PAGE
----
URBANA — A Rantoul man with nine felony convictions and numerous opportunities to get his drug addiction under control has been sentenced to 20 years in prison for his latest convictions.
"The court has to say that it's not open season on other people's property. At some point, the public has a right to be protected," Champaign County Judge Heidi Ladd said as she sentenced Michael Mackey.
The 42-year-old pleaded guilty in June to burglary and driving under the influence of alcohol, admitting that he entered a Champaign police "bait" car, in a parking deck on East Daniel Street, and stole laptop computers that police had left there, and that on a separate occasion he drove when his blood-alcohol level was 0.12 percent.
Although Mackey could have been sentenced to as many as 30 years in prison, Assistant State's Attorney Matt Banach agreed to cap his recommendation at 20 years.
The burglary happened Nov. 22, 2012, when Mackey was on parole for an aggravated robbery conviction from Winnebago County. The DUI happened April 13 in Rantoul.
To aggravate his sentence, Banach had Champaign police Officer William Killin testify about a high-speed chase that Mackey led him on May 28. Banach also played for the judge about five minutes worth of hair-raising video taken by Killin's squad car camera as he pursued Mackey.
Killin said police were watching Mackey that day — he was a suspect in two robberies earlier in the month — and were going to arrest him on a parole violation. When Killin tried to stop Mackey on University Avenue near Sixth Street in Champaign about 5:45 p.m., Mackey sped off to the south, then turned back to the west and headed through downtown Champaign, then north on Market Street to Interstate 57.
Killin testified the chase reached speeds of 80 to 90 mph in the city and up to 105 on the interstate. Mackey disregarded several stop signs and traffic signals in town and nearly lost control of his car on the ramp onto I-57 from Market Street and again when he left I-57 at Illinois 9 in Paxton. Killin abandoned the pursuit when Mackey went into the Ford County seat.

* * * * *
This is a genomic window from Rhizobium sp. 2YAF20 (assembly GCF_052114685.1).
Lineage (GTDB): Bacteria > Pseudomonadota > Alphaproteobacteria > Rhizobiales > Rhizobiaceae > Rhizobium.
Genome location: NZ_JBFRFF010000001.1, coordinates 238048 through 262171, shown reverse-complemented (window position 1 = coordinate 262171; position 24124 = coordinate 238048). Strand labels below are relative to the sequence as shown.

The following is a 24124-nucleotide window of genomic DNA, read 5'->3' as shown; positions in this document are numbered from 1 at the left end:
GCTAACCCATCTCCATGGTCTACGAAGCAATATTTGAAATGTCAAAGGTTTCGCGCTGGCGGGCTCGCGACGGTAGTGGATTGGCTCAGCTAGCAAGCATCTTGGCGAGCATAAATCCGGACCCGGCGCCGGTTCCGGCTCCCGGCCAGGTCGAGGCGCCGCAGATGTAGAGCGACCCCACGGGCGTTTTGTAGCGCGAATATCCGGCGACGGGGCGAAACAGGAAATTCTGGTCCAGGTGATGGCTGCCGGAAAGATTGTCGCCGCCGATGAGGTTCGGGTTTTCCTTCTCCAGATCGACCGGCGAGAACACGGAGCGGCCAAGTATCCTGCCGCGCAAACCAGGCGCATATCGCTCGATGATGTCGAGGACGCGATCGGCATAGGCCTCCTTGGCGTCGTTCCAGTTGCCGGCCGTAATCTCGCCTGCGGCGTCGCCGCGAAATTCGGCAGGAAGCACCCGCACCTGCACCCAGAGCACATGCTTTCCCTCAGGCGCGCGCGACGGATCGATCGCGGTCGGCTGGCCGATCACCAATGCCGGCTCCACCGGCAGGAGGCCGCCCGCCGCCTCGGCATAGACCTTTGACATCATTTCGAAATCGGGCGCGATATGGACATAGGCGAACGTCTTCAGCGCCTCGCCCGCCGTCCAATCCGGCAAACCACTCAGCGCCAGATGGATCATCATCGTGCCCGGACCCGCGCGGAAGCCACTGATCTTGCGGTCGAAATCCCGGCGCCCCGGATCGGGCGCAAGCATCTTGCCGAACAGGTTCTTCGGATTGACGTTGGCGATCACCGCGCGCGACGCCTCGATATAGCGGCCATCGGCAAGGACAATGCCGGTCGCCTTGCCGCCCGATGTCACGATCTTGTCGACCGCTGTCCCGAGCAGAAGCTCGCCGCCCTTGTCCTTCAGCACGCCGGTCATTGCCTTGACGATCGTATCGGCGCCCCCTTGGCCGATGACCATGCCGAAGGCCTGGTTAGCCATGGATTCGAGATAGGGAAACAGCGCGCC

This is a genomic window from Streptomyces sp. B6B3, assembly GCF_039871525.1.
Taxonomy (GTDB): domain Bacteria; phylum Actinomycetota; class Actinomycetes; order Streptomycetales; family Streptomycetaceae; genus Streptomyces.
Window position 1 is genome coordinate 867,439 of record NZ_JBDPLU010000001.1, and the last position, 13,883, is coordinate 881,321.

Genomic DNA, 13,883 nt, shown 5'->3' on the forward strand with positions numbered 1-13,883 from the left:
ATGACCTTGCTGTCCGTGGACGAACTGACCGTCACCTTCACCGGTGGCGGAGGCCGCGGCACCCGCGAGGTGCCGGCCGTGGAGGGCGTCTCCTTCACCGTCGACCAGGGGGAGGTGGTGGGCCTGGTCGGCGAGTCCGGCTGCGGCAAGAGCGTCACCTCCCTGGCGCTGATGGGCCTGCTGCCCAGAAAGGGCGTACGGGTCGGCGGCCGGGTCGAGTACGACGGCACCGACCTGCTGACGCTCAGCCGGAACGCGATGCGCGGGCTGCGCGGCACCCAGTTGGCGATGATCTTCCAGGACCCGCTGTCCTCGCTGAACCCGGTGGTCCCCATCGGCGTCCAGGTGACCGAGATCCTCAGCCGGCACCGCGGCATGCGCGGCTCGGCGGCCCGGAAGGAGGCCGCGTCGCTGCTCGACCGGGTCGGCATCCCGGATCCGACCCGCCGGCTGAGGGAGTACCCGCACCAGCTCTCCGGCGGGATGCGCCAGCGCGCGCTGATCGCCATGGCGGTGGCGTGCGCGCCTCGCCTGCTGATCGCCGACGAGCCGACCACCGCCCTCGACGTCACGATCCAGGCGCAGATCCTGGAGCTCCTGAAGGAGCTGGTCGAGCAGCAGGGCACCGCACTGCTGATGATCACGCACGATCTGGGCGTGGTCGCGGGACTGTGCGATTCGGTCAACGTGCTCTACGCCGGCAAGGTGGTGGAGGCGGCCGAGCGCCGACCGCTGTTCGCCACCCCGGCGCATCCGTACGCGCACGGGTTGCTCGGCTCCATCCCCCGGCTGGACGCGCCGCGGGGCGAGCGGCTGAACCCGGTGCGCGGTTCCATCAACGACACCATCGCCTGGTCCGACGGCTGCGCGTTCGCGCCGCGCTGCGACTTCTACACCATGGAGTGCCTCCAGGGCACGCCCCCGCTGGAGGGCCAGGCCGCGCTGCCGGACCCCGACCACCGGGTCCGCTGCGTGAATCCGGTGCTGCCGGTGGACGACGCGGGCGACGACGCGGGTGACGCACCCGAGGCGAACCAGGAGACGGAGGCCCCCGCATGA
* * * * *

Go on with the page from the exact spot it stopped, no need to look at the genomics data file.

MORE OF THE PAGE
Mackey was arrested in Paxton three days later.
In his own defense, Mackey said his life of crime started when he was about 24 following the deaths of his mother to alcoholism and his brother six months later to testicular cancer.
"The only thing that made me happy was drugs," he said, adding that he was using crack cocaine daily during the 1990s when he wasn't incarcerated.
He said he would do well in prison then, when free, relapse into drug use and crime to support it.
In January 2011, Mackey said, he landed a good job at Rantoul Foods, which he kept for more than two years before turning to gambling.
On the day he stole the laptop computers from the bait car, Mackey had two pairs of gloves on him and a screwdriver. But he told Ladd he was there at 3 a.m. to give a co-worker a ride.
"I don't know what I was thinking," he said of the theft.
And as for the flight from Killin, Mackey said he "panicked" and didn't want to go back to jail.
"There's no excuse for it. I'm just thankful I didn't hit anyone," he said.
Banach urged the judge to impose the 20 years, calling Mackey's behavior over time "more invasive and dangerous."
"He has proven himself incapable of controlling his behavior and is putting others at risk," he said.
Mackey's attorney, Walter Ding of Champaign, asked the judge to consider a nine-year sentence, saying that Mackey had been gainfully employed and had never been violent.
But Ladd said Mackey had received every chance the justice system had to offer — from probation to jail to prison to drug treatment — and none had worked.
"Watching the chase was instructive. At every intersection, you're cringing. It's only through the luck of the situation that no one was hit or struck. But all those people were put at risk, and Mr. Mackey didn't care. That's frightening," she said, saying a long sentence was needed to deter him.